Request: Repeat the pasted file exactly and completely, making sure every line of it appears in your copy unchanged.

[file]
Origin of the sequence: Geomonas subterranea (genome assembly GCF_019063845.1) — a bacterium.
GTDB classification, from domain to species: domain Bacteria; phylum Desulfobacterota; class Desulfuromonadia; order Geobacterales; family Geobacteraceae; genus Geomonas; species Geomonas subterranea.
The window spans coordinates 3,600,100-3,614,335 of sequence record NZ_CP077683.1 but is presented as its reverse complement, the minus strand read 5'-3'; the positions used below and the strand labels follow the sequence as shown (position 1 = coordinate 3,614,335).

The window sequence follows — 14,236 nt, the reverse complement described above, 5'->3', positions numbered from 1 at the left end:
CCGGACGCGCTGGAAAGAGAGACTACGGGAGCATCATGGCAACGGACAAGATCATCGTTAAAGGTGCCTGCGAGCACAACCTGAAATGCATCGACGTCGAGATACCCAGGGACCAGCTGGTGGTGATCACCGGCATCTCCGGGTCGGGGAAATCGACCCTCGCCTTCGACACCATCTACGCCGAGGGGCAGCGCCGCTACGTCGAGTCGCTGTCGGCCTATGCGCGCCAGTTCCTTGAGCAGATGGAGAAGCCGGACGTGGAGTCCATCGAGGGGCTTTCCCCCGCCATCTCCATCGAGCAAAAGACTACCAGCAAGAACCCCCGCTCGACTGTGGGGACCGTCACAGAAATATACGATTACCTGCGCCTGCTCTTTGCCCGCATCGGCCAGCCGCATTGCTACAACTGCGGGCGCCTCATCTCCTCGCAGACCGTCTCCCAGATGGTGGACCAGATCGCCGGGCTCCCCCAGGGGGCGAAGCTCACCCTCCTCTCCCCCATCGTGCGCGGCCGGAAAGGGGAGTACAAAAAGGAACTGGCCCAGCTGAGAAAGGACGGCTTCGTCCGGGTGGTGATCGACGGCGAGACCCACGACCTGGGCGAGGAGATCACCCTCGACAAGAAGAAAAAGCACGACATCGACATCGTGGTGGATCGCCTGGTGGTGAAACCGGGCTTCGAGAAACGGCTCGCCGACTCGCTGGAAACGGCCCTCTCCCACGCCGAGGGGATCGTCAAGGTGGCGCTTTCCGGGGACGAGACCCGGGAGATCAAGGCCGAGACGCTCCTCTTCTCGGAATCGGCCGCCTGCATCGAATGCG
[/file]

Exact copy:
Origin of the sequence: Geomonas subterranea (genome assembly GCF_019063845.1) — a bacterium.
GTDB classification, from domain to species: domain Bacteria; phylum Desulfobacterota; class Desulfuromonadia; order Geobacterales; family Geobacteraceae; genus Geomonas; species Geomonas subterranea.
The window spans coordinates 3,600,100-3,614,335 of sequence record NZ_CP077683.1 but is presented as its reverse complement, the minus strand read 5'-3'; the positions used below and the strand labels follow the sequence as shown (position 1 = coordinate 3,614,335).

The window sequence follows — 14,236 nt, the reverse complement described above, 5'->3', positions numbered from 1 at the left end:
CCGGACGCGCTGGAAAGAGAGACTACGGGAGCATCATGGCAACGGACAAGATCATCGTTAAAGGTGCCTGCGAGCACAACCTGAAATGCATCGACGTCGAGATACCCAGGGACCAGCTGGTGGTGATCACCGGCATCTCCGGGTCGGGGAAATCGACCCTCGCCTTCGACACCATCTACGCCGAGGGGCAGCGCCGCTACGTCGAGTCGCTGTCGGCCTATGCGCGCCAGTTCCTTGAGCAGATGGAGAAGCCGGACGTGGAGTCCATCGAGGGGCTTTCCCCCGCCATCTCCATCGAGCAAAAGACTACCAGCAAGAACCCCCGCTCGACTGTGGGGACCGTCACAGAAATATACGATTACCTGCGCCTGCTCTTTGCCCGCATCGGCCAGCCGCATTGCTACAACTGCGGGCGCCTCATCTCCTCGCAGACCGTCTCCCAGATGGTGGACCAGATCGCCGGGCTCCCCCAGGGGGCGAAGCTCACCCTCCTCTCCCCCATCGTGCGCGGCCGGAAAGGGGAGTACAAAAAGGAACTGGCCCAGCTGAGAAAGGACGGCTTCGTCCGGGTGGTGATCGACGGCGAGACCCACGACCTGGGCGAGGAGATCACCCTCGACAAGAAGAAAAAGCACGACATCGACATCGTGGTGGATCGCCTGGTGGTGAAACCGGGCTTCGAGAAACGGCTCGCCGACTCGCTGGAAACGGCCCTCTCCCACGCCGAGGGGATCGTCAAGGTGGCGCTTTCCGGGGACGAGACCCGGGAGATCAAGGCCGAGACGCTCCTCTTCTCGGAATCGGCCGCCTGCATCGAATGCG